These are the exercises you should use when you are just recovering from plantar fasciitis. Perform them five to six times per week for the first two months, and then you can pull back and do them two times per week. It will take approximately six to eight weeks to see any improvement in your strength, but it is important to stay the course with these exercises.

Toe walking is a great way to strengthen the lower leg muscles and plantar fascia. To perform this exercise, stand tall and walk about 20 feet on your toes. When the foot hits the ground, stay up on the ball of your foot and then allow your heel to drop to the floor without touching it. You can do this exercise with the foot pointed straight ahead, 30 degrees inward, and 30 degrees outward.

Heel walking is similar to toe walking. You put all of your weight on your heels, and take short steps. Do not let your toes touch the ground. You can do this walk with your foot pointed ahead, turned in 30 degrees, and turned out 30 degrees.

You can perform toe crunches with a bath towel. Sit in a chair and spread a towel in front of you lengthwise. Crunch your toes in the towel and pull the it towards you. Keep going until the towel is bunched together at your feet. To make this exercise more challenging, place a weight on the far end of the towel to provide resistance.

The heel extension requires the usage of a resistance band to complete. Wrap the resistance band around your foot and pull the band away from your sole. Pull your toes up against the resistance. Take two seconds to pull up and then five seconds to straighten your foot. This exercise is also effective at an angle of 15 degrees inward and 15 degrees outward. You can alternate between these forms for the greatest strengthening benefit.

Intermediate Strength Exercises
You can use these intermediate exercises when the beginner’s ones become too easy, or you are looking for another way to strengthen your lower leg muscles. Wrap a resistance band around the ball of your foot and pull your foot up and away from your body’s midline. Slowly flex your foot downward and towards midline. You want to trace a slanted line in front of your body from up and out to down and in. Take two seconds to pull your foot down against resistance, and take five seconds to bring your foot back to the start.

Ankle drops with the use of a step can also help strengthen your lower legs. Stand on a step with the balls of your feet on the edge and the heels unsupported. Lift your right foot, use the handrail for balance, and lower your left heel as far as you can. This should take about five seconds. Put your right foot back on the steps to push yourself up on your toes again. Do this exercise with both feet and work through a progression of 30 degrees slanted inward and 30 degrees slanted outward.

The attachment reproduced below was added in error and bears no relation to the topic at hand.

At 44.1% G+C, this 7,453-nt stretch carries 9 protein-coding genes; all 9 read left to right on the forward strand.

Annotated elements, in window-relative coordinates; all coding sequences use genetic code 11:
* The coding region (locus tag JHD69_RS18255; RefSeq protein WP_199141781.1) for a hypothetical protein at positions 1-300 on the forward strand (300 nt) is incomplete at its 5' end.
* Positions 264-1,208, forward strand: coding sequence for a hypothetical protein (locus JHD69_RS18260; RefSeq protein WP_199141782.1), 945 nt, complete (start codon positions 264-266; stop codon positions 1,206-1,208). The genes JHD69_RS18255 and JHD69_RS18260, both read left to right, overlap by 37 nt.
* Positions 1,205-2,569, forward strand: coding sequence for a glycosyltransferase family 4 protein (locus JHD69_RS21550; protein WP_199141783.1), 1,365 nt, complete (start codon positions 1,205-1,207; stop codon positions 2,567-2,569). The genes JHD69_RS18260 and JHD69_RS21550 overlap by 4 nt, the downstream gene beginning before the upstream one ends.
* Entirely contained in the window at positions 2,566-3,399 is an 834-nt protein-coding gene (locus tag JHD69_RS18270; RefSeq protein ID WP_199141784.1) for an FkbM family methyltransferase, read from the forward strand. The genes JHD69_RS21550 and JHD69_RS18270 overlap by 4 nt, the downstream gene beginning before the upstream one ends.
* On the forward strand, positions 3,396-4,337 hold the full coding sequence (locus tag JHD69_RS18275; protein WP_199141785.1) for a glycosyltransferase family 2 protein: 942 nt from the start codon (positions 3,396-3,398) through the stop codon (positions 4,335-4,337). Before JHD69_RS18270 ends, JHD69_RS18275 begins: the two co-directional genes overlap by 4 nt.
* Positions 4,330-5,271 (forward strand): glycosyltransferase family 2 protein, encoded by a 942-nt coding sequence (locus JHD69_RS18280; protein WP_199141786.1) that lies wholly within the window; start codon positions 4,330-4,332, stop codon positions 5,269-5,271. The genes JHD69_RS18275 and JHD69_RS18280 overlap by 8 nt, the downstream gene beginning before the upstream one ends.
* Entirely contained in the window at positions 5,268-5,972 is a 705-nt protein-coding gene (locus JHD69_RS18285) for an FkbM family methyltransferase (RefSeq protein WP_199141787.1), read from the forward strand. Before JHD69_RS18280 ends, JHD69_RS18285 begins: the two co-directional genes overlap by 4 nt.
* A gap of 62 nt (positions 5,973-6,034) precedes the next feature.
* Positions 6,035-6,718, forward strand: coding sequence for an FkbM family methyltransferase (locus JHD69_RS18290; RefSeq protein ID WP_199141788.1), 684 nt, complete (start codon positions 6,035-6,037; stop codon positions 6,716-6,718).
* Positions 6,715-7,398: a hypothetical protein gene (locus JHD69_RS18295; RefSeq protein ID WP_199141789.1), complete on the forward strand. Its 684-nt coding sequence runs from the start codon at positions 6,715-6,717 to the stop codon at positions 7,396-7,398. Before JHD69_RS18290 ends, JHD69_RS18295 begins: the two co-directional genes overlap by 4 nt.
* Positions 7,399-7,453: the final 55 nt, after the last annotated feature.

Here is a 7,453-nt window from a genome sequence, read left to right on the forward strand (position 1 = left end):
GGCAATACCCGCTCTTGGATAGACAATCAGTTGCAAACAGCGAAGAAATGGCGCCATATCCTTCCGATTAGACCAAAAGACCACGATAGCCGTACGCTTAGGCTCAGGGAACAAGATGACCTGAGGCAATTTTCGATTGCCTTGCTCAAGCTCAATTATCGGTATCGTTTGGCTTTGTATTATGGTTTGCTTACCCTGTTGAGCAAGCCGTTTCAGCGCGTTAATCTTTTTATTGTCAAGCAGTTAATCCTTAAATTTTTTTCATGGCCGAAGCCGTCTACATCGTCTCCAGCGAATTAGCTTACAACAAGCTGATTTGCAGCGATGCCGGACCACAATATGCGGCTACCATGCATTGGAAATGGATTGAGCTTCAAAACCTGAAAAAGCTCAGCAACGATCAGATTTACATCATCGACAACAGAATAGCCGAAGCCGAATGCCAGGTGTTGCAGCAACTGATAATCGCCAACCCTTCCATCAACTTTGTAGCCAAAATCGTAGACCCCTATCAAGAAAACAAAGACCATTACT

Advanced Strength Exercises
These exercises should only be attempted after you have worked through the other exercises for several weeks. They are more aggressive than the previous exercises and can end up exacerbating a plantar fasciitis condition if you are having a flare up. One such exercise is toe hopping. Stand on one foot and hop on your toes. Do not let your heel touch the ground and do not pause between hops. Start out with small hops and gradually increase the height of your jump as you gain more confidence and strength.

You can also practice hopping onto a stable box or the lowest stair in a staircase. Hop on one foot onto the stair and let your heel fall down below the level of the stair. Push off and land on the ball of your foot, but do not let the heel touch the ground. Use the handrail, if you need to, but continuing jumping on and off the step to strengthen your foot and lower leg.

Other exercises help with plantar fasciitis that do not focus so strongly on the lower leg. For instance, barefoot running on soft grass is great for the health of the foot and calf. Maintaining an exercise program that makes your whole body healthy and strong, such as walking or running, can often help with plantar fasciitis symptoms.

Start your heel pain treatment immediately
There are many factors the cause heel pain and plantar fasciitis. It is important to identify what are the factors (like body weight, shoes, muscle tightness ect..) that can cause your heel pain. Unfortunately no 2 people are the same so what has worked for some will not work for others. Fortunately we have put together an ebook that can assess your risk factors and guide you through your plantar heel pain and plantar fasciitis treatment today.